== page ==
With more than 16,000 attorneys in South Carolina, you may wonder where they all come from and how they became eligible to practice law.
Becoming an attorney in South Carolina is not an easy, (nor necessarily) straight path. Let’s start at the start, so to speak.
1. Undergrad: You don’t have to be a pre-law major in order to become a lawyer. The majority of attorneys get degrees in other fields including myself. I earned a political science degree from Furman University. However, I would recommend a diversity of courses during your undergrad years such as criminal justice, economics, political science and government, history, world cultures, communications and philosophy.
2. The LSAT: Every accredited law school in the country requires an LSAT score for admission. The LSAT is a six-hour long test consisting of five 35-minute sections filled with multiple-choice questions. Only four of these sections count towards your LSAT score, but you will not know which section does not count, so treat every section as if it counts. There also is a writing section that does not count toward your score, but law schools do want to see it so this is not the time to draw pictures in the space. The lowest you can score is 120, and the highest is 180.
3. Law School: There are more than 200 accredited law schools in the country, and you need a degree from one of them in order to be allowed to practice in South Carolina. Now, there are two law schools in the state, my alma mater, The University of South Carolina School of Law, and the Charleston School of Law. Yes, a large amount of lawyers in this state graduate from one of these two, but not all of them do. Choose wisely because you are going to be spending about three years there.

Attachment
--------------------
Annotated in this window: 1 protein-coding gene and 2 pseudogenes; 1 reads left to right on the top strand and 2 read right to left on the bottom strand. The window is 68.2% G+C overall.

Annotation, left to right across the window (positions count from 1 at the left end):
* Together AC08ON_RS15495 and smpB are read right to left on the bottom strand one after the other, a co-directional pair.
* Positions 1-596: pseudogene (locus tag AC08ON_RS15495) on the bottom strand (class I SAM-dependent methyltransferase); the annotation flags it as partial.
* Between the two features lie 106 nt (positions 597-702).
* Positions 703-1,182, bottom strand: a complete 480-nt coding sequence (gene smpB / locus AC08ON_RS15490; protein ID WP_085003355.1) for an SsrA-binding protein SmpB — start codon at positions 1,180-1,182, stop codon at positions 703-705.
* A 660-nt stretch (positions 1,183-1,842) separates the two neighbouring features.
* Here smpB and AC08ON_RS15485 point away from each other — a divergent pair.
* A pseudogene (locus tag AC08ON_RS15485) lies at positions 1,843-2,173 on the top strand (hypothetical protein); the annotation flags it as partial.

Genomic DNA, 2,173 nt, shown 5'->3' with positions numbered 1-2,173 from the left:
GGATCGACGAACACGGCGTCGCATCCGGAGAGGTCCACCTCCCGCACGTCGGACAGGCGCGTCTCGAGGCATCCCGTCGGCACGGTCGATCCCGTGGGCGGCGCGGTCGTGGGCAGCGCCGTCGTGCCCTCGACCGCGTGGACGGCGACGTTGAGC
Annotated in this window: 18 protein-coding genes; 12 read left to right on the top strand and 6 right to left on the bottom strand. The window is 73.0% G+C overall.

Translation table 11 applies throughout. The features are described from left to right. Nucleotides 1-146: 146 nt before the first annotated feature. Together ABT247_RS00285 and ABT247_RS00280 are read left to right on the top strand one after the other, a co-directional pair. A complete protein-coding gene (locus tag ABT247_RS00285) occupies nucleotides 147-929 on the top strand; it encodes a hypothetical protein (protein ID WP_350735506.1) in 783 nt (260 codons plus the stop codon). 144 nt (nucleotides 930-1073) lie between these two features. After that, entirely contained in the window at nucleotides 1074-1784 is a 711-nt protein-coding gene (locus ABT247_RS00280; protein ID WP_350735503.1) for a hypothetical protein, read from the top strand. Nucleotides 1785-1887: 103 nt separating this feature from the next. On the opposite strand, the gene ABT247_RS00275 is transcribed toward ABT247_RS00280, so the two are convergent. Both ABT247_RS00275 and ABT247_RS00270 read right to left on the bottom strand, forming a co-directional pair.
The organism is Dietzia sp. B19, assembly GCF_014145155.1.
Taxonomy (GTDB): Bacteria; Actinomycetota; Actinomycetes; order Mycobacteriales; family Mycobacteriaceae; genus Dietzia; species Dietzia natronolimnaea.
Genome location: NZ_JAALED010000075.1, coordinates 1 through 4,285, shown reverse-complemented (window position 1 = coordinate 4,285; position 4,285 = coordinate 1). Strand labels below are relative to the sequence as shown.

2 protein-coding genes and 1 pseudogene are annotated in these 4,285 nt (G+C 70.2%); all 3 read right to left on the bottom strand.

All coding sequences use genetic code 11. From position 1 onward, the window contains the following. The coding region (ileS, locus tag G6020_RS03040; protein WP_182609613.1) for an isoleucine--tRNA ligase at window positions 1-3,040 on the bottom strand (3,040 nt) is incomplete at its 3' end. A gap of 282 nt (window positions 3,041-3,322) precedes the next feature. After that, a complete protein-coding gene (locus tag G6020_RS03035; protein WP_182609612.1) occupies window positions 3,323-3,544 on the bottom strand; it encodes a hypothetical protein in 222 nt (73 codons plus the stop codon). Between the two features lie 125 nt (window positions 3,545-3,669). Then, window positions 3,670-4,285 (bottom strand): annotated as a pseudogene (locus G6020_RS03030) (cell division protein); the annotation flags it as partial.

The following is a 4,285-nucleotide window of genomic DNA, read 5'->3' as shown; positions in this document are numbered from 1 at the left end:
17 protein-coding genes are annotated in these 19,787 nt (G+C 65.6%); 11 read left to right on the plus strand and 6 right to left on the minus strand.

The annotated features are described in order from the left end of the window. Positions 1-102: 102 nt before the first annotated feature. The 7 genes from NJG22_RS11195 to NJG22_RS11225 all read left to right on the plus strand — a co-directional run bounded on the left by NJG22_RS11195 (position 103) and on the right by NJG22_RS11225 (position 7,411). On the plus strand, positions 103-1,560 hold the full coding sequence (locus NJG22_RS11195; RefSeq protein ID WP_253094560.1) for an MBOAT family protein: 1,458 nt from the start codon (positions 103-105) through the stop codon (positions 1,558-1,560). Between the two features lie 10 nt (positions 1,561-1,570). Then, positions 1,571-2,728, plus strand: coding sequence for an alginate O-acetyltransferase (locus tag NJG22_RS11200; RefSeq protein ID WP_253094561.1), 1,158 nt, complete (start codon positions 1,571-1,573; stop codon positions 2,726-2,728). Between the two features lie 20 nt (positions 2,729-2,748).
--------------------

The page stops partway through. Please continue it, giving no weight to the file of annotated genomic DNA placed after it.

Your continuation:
4. Trial Experience: Before appearing alone in any matter in any South Carolina court, you must complete a rigorous, extended regiment of observing trial experiences at practically every level our trial court system
5. The Bar Exam: After you finished all of the other steps and are over 21, you can take the bar exam, which is offered twice a year and is two days long. (sidenote: In my almost twenty years in law, I have yet to meet an 18-year-old prodigy idly sitting by waiting to take the bar.) Prior to even being allowed to take the Bar Exam, an applicant must submit an extensive and exhaustive application. The application contains questions that probe the applicant’s associates, finances, and other personal information. The applicant will not be allowed to take the Bar Exam unless and until agents of the South Carolina Bar determine that the applicant possesses the character and fitness that are required to be worthy to have others place their trust in the applicant as their champion, as their lawyer. The first day consists of six 30-minute Multistate Essay Exam questions in the morning and two 90-minute Multistate Performance Test questions in the afternoon. Day 2 is the Multistate Bar Exam (MBE), a 200-question, multiple-choice exam. You are tested on Business Law, Civil Procedure, Commercial Law, Domestic Relations, Equity, Insurance, Wills, Trusts & Estates, Contracts, Criminal Law and Procedure, Constitutional Law, Evidence, Real Property, and Torts. If the applicant passes the Bar Exam, and if the applicant is willing to take an oath to do justice, to protect the interest of the applicant’s clients, and to be worthy to call himself or herself a lawyer, then the applicant is admitted in to the Bar and can practice law.
How does a lawyer became a great lawyer - no one path is guaranteed to yield greatness. The great lawyers are the lawyers who are problem solvers, who are working on their clients’ cases when they don’t have to do so, who are invested in their clients as people and not as just customers, and who have the experience, intellect, discipline, and work ethic to give their clients the best chance at the best result.